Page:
Support A Full Spectrum View of Bioenergy


If you’re reading this, knowing what’s going on in the bioenergy world is important to you.

Whether you’re in the industry, an environmental or public health advocate, a journalist, a student, a government agency staffer, an elected official, or just bio-curious, you count on The Biomass Monitor to give you the nation’s most comprehensive look at this popular and controversial energy source.

There are a lot of sources of information for bioenergy these days, but very few of them cover the whole spectrum of views. While some media outlets might attempt this, they often fail due to a limited understanding of the science and oversimplification of the debate.

How much do you value The Biomass Monitor, the one publication out there offering you all sides of the story on biomass and biofuels? Enough that you’re willing to support our work to make sure it continues?

Here’s a little reminder of what we’ve been up to for the last seven years:

  • Every month, The Biomass Monitor puts out meticulously-researched, balanced, and high quality investigative journalism focused on the number one form of “renewable” energy in the U.S., bioenergy.
  • Our articles regularly appear in widely-read national publications including Truthout, Earth Island Journal, EcoWatch, Alternet, and Counterpunch, as well as popular local media outlets, such as the Boulder Weekly (100,000+ readers) and the Glendale-Cherry Creek Chronicle (the largest mailed print publication in Denver, Colorado).
  • We’re now publishing point-counterpoint opinion pieces in each monthly issue, where biomass supporters and critics alike discuss important issues relevant to bioenergy, like climate change, public health, and forests.
  • On a daily basis, we monitor, filter, and distribute the latest bioenergy news from around the nation via our blog, Facebook, and Twitter. Our feed is one-stop shopping for anyone who wants to be kept in the loop on the latest bioenergy proposals, science, and politics.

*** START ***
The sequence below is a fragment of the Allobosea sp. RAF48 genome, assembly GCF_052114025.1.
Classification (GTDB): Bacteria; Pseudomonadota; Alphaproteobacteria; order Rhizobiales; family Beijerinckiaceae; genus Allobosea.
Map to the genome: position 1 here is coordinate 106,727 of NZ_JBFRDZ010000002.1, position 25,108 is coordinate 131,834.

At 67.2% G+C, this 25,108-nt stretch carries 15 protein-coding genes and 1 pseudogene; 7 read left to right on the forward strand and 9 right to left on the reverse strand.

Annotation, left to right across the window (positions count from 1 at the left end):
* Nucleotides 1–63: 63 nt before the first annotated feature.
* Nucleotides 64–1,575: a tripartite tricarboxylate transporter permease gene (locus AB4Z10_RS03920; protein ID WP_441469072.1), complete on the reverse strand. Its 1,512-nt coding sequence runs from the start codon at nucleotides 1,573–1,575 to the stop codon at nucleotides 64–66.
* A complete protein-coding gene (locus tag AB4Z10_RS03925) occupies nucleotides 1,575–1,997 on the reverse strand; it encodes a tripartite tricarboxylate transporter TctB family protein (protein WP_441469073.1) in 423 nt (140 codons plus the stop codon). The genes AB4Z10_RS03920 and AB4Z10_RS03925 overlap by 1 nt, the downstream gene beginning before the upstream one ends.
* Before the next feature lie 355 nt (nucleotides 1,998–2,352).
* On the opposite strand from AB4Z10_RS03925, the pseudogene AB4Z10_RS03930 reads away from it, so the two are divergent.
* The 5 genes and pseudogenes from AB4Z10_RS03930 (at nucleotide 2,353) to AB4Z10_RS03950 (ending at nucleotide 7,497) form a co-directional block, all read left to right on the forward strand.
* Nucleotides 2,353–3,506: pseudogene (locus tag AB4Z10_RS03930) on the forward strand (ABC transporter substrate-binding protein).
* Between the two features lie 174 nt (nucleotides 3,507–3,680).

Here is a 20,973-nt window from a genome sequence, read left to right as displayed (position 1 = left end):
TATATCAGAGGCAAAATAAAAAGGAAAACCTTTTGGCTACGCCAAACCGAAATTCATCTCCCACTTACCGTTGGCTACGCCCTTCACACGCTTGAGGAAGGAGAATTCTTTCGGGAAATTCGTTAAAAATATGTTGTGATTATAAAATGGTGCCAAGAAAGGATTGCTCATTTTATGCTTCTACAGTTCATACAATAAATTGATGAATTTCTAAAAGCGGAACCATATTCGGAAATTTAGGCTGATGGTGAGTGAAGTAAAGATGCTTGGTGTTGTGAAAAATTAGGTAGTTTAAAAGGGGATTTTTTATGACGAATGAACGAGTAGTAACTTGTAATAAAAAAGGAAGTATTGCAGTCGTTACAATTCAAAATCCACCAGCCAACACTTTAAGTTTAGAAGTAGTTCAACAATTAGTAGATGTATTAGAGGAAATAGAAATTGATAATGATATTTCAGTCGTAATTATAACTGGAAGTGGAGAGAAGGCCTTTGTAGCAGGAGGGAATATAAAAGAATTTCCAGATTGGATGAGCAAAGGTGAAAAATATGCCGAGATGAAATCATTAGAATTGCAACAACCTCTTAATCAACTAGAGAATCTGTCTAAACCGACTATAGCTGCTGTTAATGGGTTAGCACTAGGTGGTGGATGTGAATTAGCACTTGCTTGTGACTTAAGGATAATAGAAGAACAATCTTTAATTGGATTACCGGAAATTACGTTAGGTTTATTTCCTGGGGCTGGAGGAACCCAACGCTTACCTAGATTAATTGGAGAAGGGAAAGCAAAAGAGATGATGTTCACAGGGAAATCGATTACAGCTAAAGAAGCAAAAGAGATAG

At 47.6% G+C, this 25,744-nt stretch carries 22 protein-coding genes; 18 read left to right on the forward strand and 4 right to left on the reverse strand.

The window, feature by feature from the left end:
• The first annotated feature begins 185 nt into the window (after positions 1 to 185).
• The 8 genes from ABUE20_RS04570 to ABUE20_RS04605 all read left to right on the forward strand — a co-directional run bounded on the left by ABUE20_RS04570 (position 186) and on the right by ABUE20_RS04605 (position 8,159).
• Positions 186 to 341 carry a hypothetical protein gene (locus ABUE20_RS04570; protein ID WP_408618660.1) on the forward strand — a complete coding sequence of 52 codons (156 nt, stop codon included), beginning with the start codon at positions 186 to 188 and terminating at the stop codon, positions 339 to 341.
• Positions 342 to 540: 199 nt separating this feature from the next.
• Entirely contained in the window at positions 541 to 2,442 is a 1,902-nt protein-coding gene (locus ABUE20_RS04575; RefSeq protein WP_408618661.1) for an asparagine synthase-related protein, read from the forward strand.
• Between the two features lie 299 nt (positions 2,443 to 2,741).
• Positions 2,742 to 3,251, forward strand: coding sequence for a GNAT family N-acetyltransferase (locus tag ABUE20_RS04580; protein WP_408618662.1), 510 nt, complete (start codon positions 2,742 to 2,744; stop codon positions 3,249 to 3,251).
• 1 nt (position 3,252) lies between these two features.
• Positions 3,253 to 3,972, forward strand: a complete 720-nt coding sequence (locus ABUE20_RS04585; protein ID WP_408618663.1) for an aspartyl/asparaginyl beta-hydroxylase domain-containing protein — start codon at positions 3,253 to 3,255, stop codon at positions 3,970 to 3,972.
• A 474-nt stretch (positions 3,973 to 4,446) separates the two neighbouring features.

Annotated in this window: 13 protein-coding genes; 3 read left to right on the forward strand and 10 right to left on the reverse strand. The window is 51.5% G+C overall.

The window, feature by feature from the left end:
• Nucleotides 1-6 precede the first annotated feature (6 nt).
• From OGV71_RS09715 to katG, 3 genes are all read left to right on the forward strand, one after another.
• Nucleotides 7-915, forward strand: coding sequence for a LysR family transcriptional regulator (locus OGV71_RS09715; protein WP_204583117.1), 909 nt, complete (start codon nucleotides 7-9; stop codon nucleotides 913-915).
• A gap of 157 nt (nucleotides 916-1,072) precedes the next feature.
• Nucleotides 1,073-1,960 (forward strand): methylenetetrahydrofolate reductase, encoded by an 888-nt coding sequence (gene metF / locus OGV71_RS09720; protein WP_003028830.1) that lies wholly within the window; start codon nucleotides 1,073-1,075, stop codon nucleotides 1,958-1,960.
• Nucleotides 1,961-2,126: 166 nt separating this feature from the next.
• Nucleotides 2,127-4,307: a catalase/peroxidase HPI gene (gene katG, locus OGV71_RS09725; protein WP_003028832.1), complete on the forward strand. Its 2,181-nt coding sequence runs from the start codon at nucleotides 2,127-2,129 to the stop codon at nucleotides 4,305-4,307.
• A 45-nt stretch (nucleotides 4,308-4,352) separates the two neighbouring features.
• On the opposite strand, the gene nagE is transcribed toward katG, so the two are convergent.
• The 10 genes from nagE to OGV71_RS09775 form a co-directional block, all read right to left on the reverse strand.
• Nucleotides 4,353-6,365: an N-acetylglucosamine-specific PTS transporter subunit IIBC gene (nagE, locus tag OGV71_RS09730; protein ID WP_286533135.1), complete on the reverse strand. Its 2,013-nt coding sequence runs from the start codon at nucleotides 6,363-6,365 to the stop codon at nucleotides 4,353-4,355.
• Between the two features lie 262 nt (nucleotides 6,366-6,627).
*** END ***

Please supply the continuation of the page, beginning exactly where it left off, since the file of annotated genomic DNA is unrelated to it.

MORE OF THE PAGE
• We host free, monthly conference calls featuring experts speaking on various aspects of bioenergy.
  • We’re constantly contacting journalists across the nation writing on bioenergy and offering them a list of the most relevant contacts in the bioenergy field (industry groups, opponents, scientists, and everyone in between) to encourage balanced and informed media coverage.
  • We curate an extensive list of peer-reviewed scientific studies and reports relevant to bioenergy.

With everything that The Biomass Monitor delivers, surely you can agree that no other publication in the U.S. even comes close to what we’re doing. And, that with topics such as climate change, renewable energy, public health, and the environment becoming more and more crucial, we’re an important feature in today’s media landscape.

But none of this can keep happening without sustainable funding. And that’s why we’re contacting you today.

If you value the unique work of The Biomass Monitor—and are concerned about what its absence would mean when it comes to informing the public about one half of all “renewable” energy—please consider offering your financial support today.

Whether it’s $15, $35, $100 or more, your tax-deductible gift goes a long way towards ensuring that the American public stays abreast of the issues of biomass power and heating, ethanol and liquid biofuels, and trash and waste incineration.

Thanks for your consideration and ongoing readership.


Josh Schlossberg, Editor-in-Chief (Denver, Colorado)
Samantha Chirillo, Associate Editor (Eugene, Oregon)

Editorial Board:
Roy Keene, Forester (Eugene, Oregon)
Dr. Brian Moench, Physician (Salt Lake City, Utah)
Jon Rhodes, Hydrologist (Portland, Oregon)
George Wuerthner, Ecologist (Bozeman, Montana)

[NEWS] Waste Incineration Shows Growth in New Jersey, Maine and Florida

– by Carl Weinschenk, October 20, 2016, Energy Manager Today


Photo: Energy Manager Today

The waste to energy (WTE) sector is not huge, but it is showing signs of growing.

This week, New Jersey moved toward joining the ranks of states that require food waste to be utilized as an energy source. The rationale for the requirement is two-fold: Rotting food releases methane, which is a harmful greenhouse gas. Transitioning the material to energy would help alleviate that problem. And in addition to addressing the methane issue, the energy that is produced reduces reliance on fossil fuels.

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[NEWS] Wood-Fired Electricity Sparks Ambitious Plans, Controversy in Oregon

– by Ted Sickinger, October 23, 2016, The Oregonian

boardman_oregon_coal_plant_pano1By year’s end, Portland General Electric will fire up its 550-megawatt power plant in Boardman for a daylong test burn, feeding 8,000 tons of pulverized, roasted wood into its boilers instead of the usual diet of coal.